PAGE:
The Preamble to the Constitution of India is one of the best of its kind ever drafted. A glance over the preambles of constitutions all the world over will show that both in ideas and ideals and in expression, ours is unrivaled. It embodies the spirit of the Constitution, the determination of the Indian people to unite themselves in a common adventure of building up a new and independent nation which will ensure the triumph of justice, liberty, equality, and fraternity. Commending the beautiful form in which the Preamble is couched, one of the members in the Constituent Assembly rose to poetic heights when he said: ‘The Preamble is the most precious part of the Constitution. It is the soul of the Constitution. It is a key to the Constitution.’

 

Essay No. 03

 

Constitution of India

Cabinet Mission visited India in March 1946 and recommended the formation of a Constituent Assembly. Accordingly, it was elected by the provincial assemblies in July of the same year. It had in all 389 members, including 93 who represented the Indian princely states. The Constituent Assembly had some eminent leaders of the country, like Jawahar Lal Nehru, Rajendra Prasad, Sardar Patel, G. B, Pant, Abul Kalam Azad, B.G. Kher, K.M. Munshi, J.B. Kriplani, B.R. Ambedkar, S. Radhakrishnan, Liaquat Ali Khan, and Feroz Khan, etc. But Mahatma Gandhi and M.A. Jinnah were not.

The first session was held in New Delhi on 9 December 1946. However, the Muslim League members did not participate in its deliberations. Dr. Rajendra Prasad was elected the Permanent Chairman of the Constituent Assembly. Right from inception till August 14, 1946, it held five sessions. It was declared a sovereign body according to the Indian Independence Act 1947. It made Lord Louis Mountbatten the first Governor-General and Jawahar Lal Nehru the first Prime Minister of Independent India. The Constituent Assembly adopted the Constitution of India on 26 November 1949 and it came into force on 26 January 1950.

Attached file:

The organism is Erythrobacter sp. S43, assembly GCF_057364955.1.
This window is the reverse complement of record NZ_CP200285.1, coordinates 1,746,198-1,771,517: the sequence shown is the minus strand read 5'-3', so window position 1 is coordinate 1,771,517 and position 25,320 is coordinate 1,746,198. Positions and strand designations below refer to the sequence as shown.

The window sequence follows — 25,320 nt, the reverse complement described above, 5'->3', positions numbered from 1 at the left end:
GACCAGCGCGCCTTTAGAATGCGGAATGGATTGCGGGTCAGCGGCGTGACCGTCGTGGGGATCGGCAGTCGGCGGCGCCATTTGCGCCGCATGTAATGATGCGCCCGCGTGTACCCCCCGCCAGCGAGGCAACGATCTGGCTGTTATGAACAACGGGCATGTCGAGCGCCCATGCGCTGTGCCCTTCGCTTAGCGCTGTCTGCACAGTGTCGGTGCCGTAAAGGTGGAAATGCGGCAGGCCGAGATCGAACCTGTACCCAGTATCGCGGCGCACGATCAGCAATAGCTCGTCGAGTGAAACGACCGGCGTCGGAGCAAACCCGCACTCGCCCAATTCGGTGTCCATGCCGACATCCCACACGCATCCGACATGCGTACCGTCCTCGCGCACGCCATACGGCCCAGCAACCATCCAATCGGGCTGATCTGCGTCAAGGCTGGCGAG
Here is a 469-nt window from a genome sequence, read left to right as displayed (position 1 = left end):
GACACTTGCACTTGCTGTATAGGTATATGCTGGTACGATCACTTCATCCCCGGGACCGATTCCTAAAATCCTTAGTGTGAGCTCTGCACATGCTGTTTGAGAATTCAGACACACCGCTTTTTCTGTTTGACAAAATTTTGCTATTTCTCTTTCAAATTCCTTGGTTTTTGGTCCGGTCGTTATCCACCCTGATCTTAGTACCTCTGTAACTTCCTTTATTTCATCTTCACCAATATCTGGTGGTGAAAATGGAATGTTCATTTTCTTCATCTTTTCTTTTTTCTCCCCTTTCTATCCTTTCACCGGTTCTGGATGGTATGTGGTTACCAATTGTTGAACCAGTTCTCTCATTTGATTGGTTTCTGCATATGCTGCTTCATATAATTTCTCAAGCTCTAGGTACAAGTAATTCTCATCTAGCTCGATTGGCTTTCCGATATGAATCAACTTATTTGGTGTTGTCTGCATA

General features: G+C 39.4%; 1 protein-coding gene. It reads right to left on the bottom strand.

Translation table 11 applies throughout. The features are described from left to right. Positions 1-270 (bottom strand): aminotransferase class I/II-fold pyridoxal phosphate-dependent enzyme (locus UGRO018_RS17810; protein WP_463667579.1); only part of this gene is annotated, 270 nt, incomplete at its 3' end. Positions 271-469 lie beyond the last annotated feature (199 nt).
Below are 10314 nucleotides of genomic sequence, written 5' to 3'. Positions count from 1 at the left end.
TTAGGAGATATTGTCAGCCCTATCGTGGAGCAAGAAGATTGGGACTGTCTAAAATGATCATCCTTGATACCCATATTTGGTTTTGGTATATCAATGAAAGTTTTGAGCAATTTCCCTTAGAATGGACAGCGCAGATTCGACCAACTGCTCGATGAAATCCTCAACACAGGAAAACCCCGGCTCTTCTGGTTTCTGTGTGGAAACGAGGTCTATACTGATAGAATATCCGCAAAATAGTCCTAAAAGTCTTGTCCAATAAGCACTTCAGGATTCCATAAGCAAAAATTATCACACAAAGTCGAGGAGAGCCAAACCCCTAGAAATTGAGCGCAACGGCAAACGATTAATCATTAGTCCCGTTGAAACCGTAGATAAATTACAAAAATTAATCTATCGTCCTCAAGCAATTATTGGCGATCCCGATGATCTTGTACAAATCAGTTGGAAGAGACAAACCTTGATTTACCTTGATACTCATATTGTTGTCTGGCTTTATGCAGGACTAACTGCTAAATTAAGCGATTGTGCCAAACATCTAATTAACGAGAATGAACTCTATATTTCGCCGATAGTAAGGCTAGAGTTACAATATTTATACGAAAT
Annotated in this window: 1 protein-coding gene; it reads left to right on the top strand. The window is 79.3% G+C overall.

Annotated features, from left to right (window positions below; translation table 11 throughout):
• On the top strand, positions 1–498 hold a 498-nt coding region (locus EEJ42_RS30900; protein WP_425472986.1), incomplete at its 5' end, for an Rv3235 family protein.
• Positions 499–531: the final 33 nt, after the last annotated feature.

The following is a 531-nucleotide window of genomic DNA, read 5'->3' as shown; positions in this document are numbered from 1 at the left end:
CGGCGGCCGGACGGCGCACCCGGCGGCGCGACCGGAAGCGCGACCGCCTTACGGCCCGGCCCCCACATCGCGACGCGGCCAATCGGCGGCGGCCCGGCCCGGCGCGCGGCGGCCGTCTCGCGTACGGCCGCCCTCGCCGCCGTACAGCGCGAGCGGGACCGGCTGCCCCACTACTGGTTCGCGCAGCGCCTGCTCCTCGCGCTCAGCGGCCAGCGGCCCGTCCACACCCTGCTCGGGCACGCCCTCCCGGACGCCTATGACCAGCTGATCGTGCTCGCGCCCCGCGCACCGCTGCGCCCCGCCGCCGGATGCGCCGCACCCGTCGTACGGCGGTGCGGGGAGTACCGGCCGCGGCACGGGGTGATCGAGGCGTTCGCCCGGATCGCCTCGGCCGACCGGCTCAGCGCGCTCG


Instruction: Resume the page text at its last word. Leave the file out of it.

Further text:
India is a sovereign, socialist, secular, democratic republic, with a parliamentary system of government. India is governed in the terms of its Constitution. It is federal in structure, with some unitary features. The President of India is the Constitutional Head. The Constitution provides that there shall be a Council of Ministers, led by the Prime Minister, to advise the President, who shall, in exercise of his functions, act in accordance with such advice. The real executive powers are vested in the Council of Ministers and the Prime Minister as its head. They are collectively responsible to the Lok Sabha (House of the People). Similarly, in the States, the Governor is the head of the executive, but the real executive powers are vested in the Council of Ministers, with the Chief Minister as the head. They are collectively responsible to the Legislative Assembly.

The Supreme Court is the highest and final judicial tribunal in India. It consists of a Chief Justice and not more than 25 other judges, all appointed by the President of India. They hold office till the age of 65. A retired judge of the Supreme Court cannot practice in any court of law or before any other authority in India. The Supreme Court has both original and appellate jurisdictions. Its exclusive, original jurisdiction extends to all disputes between the Union and State or States inter se. Besides, it has extensive original jurisdiction in regard to enforcement of Fundamental Rights guaranteed by the Constitution.